From Aisgill Moor Cottages, east across the railway bridge then north to Hellgill Force. Continuing north on footpaths to Elmgill, crossing the B6259 and following A Pennine Journey to Pendragon Castle. Return by way of the B6259 through Outhgill, on to the Pennine Bridleway at The Thrang, and via a footpath at Hell Gill Bridge. A 10-mile walk in the Yorkshire Dales.
Recommended Ordnance Survey Map
The best map to use on this walk is the Ordnance Survey map of the Howgill Fells & Upper Eden Valley, reference OS Explorer OL19, scale 1:25,000. It clearly displays footpaths, rights of way, open access land and vegetation on the ground, making it ideal for walking, running and hiking. The map can be purchased from Amazon in either a standard, paper version or a weatherproof, laminated version, as shown below.
Settle to Carlisle railway line running through the valley of Mallerstang.
Looking north along the dale of Mallerstang.
Waterfalls beneath Hanging Lund Scar.
Dead moles hanging on barbed wire.
Thrang Bridge across the River Eden.
Pendragon Castle is now a ruin in the Mallerstang valley to the south of Kirkby Stephen. It occupies a site close to a young River Eden with the peaks of Wild Boar Fell and Mallerstang Edge towering over it. The castle is steeped in history.
According to legend the original castle was built by Uther Pendragon, father of King Arthur, in the 5th century and may have been the site of his death when a well was poisoned by the Saxons. However, there is no evidence to support the legend that there was a castle here before the 12th century.
Pendragon Castle has had several notable owners including Sir Hugh de Morville – one of the knights who murdered Sir Thomas Beckett in 1170. He was Lord of Westmorland and Hugh’s Seat – a peak on the Mallerstang ridge – is named after him. Lady Anne Clifford was a very well known landowner who rebuilt the castle after it had been destroyed by a Scott’s raiding party. She added a brewhouse, bakery, stables and coach house and was a frequent visitor until her death in 1676.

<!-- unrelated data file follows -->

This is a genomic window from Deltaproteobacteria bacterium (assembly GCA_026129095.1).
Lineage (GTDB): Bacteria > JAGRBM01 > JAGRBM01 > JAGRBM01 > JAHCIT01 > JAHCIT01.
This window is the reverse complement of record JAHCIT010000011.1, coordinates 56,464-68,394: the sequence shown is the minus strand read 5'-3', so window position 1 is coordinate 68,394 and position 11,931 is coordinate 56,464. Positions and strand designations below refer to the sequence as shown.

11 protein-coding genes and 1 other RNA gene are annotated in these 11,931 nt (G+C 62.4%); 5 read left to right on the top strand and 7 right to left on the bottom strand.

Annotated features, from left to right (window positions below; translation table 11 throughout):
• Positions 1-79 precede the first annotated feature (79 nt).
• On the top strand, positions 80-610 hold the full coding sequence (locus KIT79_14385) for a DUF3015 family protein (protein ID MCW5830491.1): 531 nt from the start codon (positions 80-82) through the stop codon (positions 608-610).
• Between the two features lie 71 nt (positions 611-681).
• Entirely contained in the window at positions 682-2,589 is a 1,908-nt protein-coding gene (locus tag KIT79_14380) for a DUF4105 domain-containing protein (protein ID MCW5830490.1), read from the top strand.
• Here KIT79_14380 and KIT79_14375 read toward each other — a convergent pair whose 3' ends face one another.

St Mary’s Church, Outhgill, in the Mallerstang valley.
Eden Benchmarks is a series of 10 contemporary stone sculptures located at intervals along the length of the River Eden between its source above the Mallerstang valley and Rockliffe, north of Carlisle, where it runs into the Solway Firth.
The first sculpture in the series is called ‘Water Cut’ and is located a few miles from the source of the River Eden, high up on the eastern side of the Mallerstang valley. Like a huge milestone, it stands alongside the ancient green road known as Lady Anne Clifford’s Way. The space carved between the two vertical pillars creates the shape of a meandering river in the sky and provides a ‘window’ onto the real river in the valley below. It also symbolises the power of the River Eden cutting through the rock on its journey through East Cumbria and our own human journeys through the rural landscape and through life. Made from Salterwath Limestone, taken from a quarry near Shap, it also resembles the gate posts and stiles in drystone walls, which are so characteristic of the area, whilst its outer curve refers to the viaduct arches on the nearby Settle to Carlisle railway line.
Old Roman road across Hellgill Wold.
A deep narrow ravine cut out by Hell Gill Beck.
Hell Gill Bridge.
Hell Gill Beck, which becomes the River Eden further down.